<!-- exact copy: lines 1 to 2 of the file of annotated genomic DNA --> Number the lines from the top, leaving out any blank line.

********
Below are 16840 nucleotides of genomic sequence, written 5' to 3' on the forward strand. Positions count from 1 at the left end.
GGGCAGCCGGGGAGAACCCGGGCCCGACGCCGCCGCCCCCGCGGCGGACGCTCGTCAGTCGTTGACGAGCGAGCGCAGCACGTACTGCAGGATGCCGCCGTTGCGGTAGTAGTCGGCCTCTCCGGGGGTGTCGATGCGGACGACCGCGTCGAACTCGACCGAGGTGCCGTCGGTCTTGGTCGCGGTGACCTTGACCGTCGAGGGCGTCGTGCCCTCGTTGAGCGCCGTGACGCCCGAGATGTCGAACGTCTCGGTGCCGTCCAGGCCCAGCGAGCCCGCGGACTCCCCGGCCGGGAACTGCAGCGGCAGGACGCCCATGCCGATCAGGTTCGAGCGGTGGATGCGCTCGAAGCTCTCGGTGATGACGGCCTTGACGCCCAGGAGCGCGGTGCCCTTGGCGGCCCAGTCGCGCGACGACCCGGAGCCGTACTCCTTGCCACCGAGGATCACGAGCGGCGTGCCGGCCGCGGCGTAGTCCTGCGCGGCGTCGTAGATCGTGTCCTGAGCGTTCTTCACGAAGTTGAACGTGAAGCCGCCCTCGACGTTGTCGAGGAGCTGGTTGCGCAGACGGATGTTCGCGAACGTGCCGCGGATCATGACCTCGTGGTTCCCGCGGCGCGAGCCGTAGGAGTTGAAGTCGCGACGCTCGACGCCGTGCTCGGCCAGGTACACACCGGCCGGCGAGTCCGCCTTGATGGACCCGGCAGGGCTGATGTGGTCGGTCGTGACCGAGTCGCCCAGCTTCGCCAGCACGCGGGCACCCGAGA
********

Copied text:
Below are 16840 nucleotides of genomic sequence, written 5' to 3' on the forward strand. Positions count from 1 at the left end.
GGGCAGCCGGGGAGAACCCGGGCCCGACGCCGCCGCCCCCGCGGCGGACGCTCGTCAGTCGTTGACGAGCGAGCGCAGCACGTACTGCAGGATGCCGCCGTTGCGGTAGTAGTCGGCCTCTCCGGGGGTGTCGATGCGGACGACCGCGTCGAACTCGACCGAGGTGCCGTCGGTCTTGGTCGCGGTGACCTTGACCGTCGAGGGCGTCGTGCCCTCGTTGAGCGCCGTGACGCCCGAGATGTCGAACGTCTCGGTGCCGTCCAGGCCCAGCGAGCCCGCGGACTCCCCGGCCGGGAACTGCAGCGGCAGGACGCCCATGCCGATCAGGTTCGAGCGGTGGATGCGCTCGAAGCTCTCGGTGATGACGGCCTTGACGCCCAGGAGCGCGGTGCCCTTGGCGGCCCAGTCGCGCGACGACCCGGAGCCGTACTCCTTGCCACCGAGGATCACGAGCGGCGTGCCGGCCGCGGCGTAGTCCTGCGCGGCGTCGTAGATCGTGTCCTGAGCGTTCTTCACGAAGTTGAACGTGAAGCCGCCCTCGACGTTGTCGAGGAGCTGGTTGCGCAGACGGATGTTCGCGAACGTGCCGCGGATCATGACCTCGTGGTTCCCGCGGCGCGAGCCGTAGGAGTTGAAGTCGCGACGCTCGACGCCGTGCTCGGCCAGGTACACACCGGCCGGCGAGTCCGCCTTGATGGACCCGGCAGGGCTGATGTGGTCGGTCGTGACCGAGTCGCCCAGCTTCGCCAGCACGCGGGCACCCGAGA